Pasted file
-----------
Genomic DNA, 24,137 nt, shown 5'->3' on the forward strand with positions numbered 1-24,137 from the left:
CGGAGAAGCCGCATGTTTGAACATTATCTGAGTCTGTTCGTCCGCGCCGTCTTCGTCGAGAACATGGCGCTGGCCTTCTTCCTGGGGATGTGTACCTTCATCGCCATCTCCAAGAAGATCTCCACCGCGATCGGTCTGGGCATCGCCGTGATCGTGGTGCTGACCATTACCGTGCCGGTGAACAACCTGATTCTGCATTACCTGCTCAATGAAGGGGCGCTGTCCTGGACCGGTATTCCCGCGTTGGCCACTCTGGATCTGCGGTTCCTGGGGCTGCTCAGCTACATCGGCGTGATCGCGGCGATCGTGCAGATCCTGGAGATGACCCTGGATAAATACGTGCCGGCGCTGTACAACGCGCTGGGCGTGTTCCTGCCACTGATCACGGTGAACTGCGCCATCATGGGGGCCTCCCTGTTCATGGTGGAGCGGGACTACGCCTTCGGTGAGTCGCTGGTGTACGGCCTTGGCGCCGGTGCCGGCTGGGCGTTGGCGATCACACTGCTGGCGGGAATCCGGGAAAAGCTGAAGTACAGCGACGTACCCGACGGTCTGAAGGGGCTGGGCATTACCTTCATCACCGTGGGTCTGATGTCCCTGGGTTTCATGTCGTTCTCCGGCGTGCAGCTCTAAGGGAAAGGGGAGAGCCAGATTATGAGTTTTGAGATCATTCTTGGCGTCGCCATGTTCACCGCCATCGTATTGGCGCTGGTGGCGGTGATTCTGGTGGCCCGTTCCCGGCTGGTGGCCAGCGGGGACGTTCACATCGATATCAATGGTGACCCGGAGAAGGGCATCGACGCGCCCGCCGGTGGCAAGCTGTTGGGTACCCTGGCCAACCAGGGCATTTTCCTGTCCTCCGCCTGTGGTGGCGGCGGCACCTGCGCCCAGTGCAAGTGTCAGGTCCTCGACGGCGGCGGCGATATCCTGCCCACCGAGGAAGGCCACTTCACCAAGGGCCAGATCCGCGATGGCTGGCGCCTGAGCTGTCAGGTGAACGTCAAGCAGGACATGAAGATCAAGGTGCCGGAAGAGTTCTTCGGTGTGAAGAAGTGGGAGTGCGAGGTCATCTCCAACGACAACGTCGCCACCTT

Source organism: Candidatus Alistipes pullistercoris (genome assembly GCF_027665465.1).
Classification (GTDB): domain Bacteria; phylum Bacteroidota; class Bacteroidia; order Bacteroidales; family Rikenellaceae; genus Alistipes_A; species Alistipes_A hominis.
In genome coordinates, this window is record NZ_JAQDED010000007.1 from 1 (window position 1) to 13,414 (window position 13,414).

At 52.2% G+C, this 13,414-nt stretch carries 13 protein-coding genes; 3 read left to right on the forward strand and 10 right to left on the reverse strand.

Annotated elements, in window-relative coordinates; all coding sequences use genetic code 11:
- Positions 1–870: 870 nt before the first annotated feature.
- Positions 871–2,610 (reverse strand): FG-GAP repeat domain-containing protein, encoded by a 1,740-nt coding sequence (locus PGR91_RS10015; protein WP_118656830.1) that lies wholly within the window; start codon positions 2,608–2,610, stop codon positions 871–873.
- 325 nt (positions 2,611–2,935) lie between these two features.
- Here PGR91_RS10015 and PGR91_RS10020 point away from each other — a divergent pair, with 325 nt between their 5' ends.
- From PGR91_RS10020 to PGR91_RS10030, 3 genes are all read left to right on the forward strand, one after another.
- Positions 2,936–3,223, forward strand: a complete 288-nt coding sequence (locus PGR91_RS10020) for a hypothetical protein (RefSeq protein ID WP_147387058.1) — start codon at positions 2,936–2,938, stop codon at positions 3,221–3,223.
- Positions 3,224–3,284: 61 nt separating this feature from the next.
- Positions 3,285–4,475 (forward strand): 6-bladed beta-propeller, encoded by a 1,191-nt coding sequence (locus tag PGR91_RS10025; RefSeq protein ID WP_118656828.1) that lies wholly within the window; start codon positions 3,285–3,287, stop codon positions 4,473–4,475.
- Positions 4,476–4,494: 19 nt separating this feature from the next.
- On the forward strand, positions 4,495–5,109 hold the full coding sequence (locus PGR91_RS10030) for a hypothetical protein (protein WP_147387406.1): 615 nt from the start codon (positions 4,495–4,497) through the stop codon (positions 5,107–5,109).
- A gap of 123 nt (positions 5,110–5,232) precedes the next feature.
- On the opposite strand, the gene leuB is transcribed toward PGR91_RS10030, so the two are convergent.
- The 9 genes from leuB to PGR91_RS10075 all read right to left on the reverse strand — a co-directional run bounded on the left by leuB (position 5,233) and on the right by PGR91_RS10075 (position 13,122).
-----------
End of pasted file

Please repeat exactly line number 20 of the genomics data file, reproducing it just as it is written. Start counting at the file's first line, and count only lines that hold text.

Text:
- The 9 genes from leuB to PGR91_RS10075 all read right to left on the reverse strand — a co-directional run bounded on the left by leuB (position 5,233) and on the right by PGR91_RS10075 (position 13,122).